Cervical cancer stages: Signs, treatments, and prevention

    Updated 19 January 2023 |
    Published 21 September 2021
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    Medically reviewed by Dr. Renita White, Obstetrician and gynecologist, Georgia Obstetrics and Gynecology, Georgia, US
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    Cervical cancer awareness has increased over the last two decades, but there’s always more to know. Here, an OB-GYN (obstetrician-gynecologist) explains how the four stages of cervical cancer are identified and the importance of cervical cancer screenings.

    As the name suggests, cervical cancer occurs when cancerous cells grow in the cervix. It’s the fourth most common type of cancer in women, and it’s classified in four different stages depending on how much it’s spread to other parts of the body.

    You might have heard of your cervix but not be totally sure where it is. It’s the small, round, firm passageway that connects the bottom of your uterus to your vagina. Over the last couple of decades, medical professionals have worked tirelessly to raise awareness of the preventative measures you can take against cervical cancer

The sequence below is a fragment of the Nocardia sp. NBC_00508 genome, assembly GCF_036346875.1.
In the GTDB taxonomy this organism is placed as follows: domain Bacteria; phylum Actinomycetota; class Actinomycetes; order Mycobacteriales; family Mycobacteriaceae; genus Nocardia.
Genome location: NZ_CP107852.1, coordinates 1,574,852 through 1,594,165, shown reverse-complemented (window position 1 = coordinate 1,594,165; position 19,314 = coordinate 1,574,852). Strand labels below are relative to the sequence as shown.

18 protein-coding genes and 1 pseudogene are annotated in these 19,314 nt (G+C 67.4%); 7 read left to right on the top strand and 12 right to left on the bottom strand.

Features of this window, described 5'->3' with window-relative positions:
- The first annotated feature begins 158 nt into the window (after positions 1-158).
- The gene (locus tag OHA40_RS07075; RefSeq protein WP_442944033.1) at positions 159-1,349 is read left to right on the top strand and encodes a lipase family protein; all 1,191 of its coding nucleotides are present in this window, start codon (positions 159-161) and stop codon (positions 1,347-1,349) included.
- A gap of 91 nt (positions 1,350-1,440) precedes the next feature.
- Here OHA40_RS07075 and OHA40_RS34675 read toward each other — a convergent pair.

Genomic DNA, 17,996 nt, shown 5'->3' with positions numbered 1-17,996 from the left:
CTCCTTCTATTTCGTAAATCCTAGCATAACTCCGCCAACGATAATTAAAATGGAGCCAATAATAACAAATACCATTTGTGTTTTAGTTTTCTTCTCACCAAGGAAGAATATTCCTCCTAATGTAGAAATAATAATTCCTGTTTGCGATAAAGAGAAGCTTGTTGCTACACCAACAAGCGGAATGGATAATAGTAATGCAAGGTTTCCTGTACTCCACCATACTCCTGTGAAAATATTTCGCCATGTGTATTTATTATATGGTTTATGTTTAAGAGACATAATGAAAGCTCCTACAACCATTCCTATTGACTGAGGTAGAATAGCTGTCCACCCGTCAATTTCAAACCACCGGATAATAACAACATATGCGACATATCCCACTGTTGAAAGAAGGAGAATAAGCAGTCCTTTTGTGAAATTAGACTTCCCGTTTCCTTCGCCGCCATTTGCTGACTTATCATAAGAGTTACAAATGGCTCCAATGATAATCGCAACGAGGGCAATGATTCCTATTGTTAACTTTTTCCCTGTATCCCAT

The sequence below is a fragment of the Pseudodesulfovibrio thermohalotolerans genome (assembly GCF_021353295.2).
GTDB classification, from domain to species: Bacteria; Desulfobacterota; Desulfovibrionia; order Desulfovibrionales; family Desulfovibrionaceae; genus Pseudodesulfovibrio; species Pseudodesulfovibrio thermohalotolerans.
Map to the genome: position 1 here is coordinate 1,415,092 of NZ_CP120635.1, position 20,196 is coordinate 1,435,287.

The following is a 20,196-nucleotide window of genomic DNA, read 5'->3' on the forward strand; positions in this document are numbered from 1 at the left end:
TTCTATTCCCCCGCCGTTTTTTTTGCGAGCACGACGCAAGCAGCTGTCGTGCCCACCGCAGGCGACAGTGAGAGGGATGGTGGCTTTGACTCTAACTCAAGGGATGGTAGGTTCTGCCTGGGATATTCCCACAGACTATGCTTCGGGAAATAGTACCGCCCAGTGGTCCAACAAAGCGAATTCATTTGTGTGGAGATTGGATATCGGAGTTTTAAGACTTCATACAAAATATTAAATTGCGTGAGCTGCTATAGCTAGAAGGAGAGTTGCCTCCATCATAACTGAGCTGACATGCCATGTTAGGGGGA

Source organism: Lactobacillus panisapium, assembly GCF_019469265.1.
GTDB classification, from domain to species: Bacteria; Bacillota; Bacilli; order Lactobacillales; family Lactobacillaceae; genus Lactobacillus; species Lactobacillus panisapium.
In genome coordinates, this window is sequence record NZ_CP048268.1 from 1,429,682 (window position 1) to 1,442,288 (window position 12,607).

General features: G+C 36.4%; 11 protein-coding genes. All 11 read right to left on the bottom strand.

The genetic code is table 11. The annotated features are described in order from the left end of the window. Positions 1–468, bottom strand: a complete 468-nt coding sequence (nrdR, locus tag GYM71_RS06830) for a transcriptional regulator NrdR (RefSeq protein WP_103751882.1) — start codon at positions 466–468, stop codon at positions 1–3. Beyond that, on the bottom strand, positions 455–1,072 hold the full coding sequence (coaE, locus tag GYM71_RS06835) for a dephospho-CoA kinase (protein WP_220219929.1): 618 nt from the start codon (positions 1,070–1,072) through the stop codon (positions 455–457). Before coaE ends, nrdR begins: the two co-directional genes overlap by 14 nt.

The Centers for Disease Control and Prevention report that more than nine of every ten cases of cervical cancer are caused by human papillomavirus infection (HPV), so attending your pap smear and having the HPV vaccine could be life-saving.  

    “Cervical cancer, while we have certainly come a long way in reducing incidence and mortality over the past few decades, still requires our full attention,” says Dr. Angela Jones, board-certified obstetrics and gynecology expert.

    “In accordance with the American Cancer Society, approximately 14,100 new cases of invasive cervical cancer will be diagnosed, and roughly 4,280 women will die from cervical cancer in the United States in 2022.”